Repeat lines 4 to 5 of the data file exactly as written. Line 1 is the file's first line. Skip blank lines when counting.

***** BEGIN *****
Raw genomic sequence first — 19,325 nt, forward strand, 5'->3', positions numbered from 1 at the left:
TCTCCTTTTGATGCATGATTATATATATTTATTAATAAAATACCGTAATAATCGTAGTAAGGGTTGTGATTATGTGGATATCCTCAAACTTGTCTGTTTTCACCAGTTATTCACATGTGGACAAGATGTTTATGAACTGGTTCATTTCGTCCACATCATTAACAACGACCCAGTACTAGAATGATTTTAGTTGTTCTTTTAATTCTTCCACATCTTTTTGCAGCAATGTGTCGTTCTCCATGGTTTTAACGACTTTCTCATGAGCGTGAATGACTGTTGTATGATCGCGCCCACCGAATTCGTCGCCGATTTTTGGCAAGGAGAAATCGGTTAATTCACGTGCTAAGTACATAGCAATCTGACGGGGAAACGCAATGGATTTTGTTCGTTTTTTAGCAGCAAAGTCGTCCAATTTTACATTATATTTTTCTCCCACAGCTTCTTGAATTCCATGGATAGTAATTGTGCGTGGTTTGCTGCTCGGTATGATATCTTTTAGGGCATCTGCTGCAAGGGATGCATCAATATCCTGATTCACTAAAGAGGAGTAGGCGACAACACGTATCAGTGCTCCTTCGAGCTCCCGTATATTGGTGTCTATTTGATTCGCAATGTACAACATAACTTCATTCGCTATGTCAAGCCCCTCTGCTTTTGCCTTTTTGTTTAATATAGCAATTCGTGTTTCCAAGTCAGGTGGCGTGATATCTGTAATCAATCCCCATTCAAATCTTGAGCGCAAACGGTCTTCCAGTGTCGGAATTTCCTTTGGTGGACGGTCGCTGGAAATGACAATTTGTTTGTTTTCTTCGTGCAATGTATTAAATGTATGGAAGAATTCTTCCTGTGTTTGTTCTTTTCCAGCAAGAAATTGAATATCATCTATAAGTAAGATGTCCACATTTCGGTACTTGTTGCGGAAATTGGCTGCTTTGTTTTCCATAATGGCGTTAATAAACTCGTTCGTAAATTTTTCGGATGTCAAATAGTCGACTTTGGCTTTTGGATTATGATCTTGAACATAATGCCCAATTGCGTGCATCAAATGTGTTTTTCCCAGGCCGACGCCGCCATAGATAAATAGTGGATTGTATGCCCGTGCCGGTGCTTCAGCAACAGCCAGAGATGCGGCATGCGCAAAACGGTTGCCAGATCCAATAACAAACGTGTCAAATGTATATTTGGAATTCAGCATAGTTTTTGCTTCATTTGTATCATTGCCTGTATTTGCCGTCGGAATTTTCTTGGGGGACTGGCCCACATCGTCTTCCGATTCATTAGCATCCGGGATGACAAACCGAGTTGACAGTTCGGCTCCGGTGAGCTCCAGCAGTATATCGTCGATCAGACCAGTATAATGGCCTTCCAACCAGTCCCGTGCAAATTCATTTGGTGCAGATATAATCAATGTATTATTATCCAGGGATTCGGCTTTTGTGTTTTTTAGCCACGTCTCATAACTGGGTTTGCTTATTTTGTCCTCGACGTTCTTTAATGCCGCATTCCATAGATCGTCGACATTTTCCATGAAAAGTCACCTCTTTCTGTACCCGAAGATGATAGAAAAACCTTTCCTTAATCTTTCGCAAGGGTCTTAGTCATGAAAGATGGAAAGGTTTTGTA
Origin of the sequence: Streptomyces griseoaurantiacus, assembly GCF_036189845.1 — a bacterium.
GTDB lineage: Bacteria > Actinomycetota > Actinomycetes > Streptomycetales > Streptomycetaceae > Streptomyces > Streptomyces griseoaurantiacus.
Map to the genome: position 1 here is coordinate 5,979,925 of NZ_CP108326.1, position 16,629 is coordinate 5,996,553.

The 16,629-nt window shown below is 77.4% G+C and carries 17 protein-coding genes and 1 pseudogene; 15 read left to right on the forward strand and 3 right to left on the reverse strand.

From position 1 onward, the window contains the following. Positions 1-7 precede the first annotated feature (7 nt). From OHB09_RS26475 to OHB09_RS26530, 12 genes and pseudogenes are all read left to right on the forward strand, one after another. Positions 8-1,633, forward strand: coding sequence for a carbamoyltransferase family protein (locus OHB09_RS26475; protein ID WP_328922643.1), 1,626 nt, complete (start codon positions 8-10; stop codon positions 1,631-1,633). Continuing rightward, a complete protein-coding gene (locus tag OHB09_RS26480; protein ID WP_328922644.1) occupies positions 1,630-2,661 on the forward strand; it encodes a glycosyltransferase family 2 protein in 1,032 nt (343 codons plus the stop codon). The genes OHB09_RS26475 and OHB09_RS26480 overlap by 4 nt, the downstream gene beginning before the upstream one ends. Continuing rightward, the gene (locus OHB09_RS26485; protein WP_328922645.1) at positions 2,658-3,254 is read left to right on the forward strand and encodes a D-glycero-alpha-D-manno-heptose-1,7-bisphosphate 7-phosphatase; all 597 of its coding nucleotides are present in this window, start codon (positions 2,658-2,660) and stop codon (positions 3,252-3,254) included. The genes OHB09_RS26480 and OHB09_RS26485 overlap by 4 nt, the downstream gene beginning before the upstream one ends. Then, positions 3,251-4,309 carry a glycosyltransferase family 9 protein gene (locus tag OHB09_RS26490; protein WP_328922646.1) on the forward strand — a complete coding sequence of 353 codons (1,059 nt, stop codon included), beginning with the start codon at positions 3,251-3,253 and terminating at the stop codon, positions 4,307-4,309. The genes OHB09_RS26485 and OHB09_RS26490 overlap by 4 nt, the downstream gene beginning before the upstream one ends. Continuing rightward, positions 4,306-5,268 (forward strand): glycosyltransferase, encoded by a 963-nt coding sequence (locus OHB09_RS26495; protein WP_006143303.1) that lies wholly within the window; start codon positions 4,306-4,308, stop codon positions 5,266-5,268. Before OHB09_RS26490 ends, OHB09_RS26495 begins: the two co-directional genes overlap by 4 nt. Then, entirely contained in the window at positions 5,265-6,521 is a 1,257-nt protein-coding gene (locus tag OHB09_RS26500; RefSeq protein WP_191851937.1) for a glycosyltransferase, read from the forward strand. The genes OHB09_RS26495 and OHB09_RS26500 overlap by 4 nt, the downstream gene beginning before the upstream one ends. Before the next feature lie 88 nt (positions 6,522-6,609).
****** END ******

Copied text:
GTDB lineage: Bacteria > Actinomycetota > Actinomycetes > Streptomycetales > Streptomycetaceae > Streptomyces > Streptomyces griseoaurantiacus.
Map to the genome: position 1 here is coordinate 5,979,925 of NZ_CP108326.1, position 16,629 is coordinate 5,996,553.